Buenos Aires, Dec 20 (efe-epa).- Former Argentine President Carlos Menem, who governed from 1989-1999, is in “stable” condition but will remain hospitalized at the medical center where he was admitted last Tuesday for a urinary tract infection after suffering a cardiac problem, his doctor reported Sunday.
“He remains stable. The urologists are looking at him, the urinary tract infection situation has been overcome,” Dr. Luis de la Fuente said of the 90-year-old Menem in remarks to Ribadavia Radio.
The physician said that the possibility of releasing Menem is being evaluated “day to day,” although for the moment he ruled it out saying medical personnel must “also control his diabetes because that also destabilizes him,” although he emphasized that the former president’s state of health is not serious.
“There are many people who still don’t understand and think that he’s … in very serious shape. Of course, they’ll have to keep him hospitalized … Later, we’ll see. We’re going day to day,” he added.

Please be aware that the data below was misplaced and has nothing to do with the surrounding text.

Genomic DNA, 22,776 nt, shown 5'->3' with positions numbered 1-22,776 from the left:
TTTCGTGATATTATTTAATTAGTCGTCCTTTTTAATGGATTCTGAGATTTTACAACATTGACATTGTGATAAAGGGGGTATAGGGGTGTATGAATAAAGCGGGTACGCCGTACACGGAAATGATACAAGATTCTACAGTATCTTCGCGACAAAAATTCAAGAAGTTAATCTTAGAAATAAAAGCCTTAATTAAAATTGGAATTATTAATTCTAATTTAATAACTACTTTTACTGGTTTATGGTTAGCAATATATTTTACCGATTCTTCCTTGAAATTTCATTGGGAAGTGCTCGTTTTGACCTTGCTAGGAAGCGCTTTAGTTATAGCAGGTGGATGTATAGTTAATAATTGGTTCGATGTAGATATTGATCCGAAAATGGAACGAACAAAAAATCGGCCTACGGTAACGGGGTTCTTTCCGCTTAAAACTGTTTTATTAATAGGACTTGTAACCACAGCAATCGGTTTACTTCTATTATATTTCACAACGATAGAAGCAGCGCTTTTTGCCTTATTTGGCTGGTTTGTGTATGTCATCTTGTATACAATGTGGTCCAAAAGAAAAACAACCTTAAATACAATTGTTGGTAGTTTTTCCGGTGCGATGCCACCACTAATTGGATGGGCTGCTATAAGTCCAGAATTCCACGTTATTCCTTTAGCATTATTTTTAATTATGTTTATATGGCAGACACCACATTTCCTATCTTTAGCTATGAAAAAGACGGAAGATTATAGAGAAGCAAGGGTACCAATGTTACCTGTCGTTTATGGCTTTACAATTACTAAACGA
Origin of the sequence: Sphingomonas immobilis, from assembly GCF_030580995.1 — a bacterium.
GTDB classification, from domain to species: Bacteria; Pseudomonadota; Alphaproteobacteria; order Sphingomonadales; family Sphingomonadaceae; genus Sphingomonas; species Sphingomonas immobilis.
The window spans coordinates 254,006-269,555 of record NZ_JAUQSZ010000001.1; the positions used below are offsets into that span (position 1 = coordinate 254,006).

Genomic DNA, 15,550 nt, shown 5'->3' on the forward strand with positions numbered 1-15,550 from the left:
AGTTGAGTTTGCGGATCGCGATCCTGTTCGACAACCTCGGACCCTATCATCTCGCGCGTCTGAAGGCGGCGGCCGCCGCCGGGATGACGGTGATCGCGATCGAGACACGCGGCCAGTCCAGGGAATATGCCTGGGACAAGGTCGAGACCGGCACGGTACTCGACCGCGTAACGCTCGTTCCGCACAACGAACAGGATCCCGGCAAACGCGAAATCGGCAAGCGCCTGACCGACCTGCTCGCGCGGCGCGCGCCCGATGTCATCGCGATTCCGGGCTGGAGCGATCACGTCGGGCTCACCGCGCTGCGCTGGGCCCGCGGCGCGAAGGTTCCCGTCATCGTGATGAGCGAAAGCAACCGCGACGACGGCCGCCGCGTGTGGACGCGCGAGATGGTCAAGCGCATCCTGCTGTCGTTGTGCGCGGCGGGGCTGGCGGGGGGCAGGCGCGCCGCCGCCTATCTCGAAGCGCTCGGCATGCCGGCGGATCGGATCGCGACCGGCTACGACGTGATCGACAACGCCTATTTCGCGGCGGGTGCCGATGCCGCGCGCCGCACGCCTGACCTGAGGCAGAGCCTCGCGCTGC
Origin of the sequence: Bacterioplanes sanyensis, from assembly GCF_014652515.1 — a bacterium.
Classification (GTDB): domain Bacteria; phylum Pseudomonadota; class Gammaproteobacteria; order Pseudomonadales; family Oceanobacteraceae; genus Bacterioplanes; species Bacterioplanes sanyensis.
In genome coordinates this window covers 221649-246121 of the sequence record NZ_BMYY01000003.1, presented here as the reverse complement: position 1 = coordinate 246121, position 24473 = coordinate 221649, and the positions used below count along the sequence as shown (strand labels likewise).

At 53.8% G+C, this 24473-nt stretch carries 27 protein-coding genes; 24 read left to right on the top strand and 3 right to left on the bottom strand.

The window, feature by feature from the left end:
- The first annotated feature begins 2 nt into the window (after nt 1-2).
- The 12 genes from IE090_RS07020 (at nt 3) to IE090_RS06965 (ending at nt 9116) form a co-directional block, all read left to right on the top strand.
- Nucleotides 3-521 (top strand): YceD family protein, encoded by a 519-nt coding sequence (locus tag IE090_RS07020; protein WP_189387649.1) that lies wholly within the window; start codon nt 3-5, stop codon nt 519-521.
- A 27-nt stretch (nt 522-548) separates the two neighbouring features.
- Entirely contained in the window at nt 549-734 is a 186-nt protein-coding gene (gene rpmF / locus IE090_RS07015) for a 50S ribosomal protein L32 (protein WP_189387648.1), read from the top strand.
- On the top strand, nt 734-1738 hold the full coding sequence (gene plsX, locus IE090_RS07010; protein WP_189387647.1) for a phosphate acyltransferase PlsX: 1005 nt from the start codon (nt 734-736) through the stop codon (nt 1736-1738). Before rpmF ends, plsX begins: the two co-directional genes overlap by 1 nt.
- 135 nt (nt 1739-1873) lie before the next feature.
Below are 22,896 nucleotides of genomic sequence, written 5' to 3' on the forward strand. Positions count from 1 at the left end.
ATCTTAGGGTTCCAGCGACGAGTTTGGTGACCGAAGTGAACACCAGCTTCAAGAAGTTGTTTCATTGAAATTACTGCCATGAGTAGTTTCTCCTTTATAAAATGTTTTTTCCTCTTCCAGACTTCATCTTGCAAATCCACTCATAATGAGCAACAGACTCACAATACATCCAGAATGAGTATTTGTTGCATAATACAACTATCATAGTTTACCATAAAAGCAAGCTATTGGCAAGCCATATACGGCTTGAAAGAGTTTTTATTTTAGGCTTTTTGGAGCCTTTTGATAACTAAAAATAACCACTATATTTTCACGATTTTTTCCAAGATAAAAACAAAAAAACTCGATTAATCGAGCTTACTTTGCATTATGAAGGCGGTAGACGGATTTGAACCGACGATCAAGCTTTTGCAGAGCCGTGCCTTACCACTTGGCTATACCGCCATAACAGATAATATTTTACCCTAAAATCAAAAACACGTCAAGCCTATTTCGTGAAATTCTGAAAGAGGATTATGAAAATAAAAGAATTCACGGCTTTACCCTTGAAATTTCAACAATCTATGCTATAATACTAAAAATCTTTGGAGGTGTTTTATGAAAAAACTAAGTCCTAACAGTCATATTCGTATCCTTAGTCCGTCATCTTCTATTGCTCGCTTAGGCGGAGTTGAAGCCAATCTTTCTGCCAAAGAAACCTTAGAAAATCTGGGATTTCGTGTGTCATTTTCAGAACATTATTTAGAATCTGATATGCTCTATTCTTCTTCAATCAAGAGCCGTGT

Menem, who last year was admitted to the hospital twice – in June for a bout of pneumonia that required him to be placed in the intensive care unit, and at the end of July for assorted testing – turned 90 on July 2, while he was hospitalized the first time.
An attorney by training, in 1973, Menem was elected governor of La Rioja, his home province, and served in that capacity until 1976, when – after the country’s last military coup – he was imprisoned for five years.
At the end of the 1976-1983 dictatorship and after Raul Alfonsin won the presidency, Menem once again won the gubernatorial race in La Rioja and was subsequently reelected in 1987, serving there until he won the presidency himself in 1989 amid a complicated economic and social situation that had led Alfonsin to move up the elections by several months.
During his presidency, in which he signed controversial pardons for the military junta members and guerrilla leaders, the economy underwent profound transformations with a huge trade opening and an intense process of privatization of public firms, all of which resulted – over the passage of time – in heavy criticism being leveled against him by both political allies and adversaries.
Menem, who was born a Muslim to Syrian parents ini La Rioja but converted to Roman Catholicism to pursue a political career, once again ran for president in 2003, but – facing the likely possibility of defeat by Nestor Kirchner, he decided to withdraw from the race, thus in essence handing the presidency to Kirchner.
Besides serving as a senator for the past 15 years, Menem in recent times has faced assorted accusations and corruption cases resulting from his actions as president and has maintained a low public profile.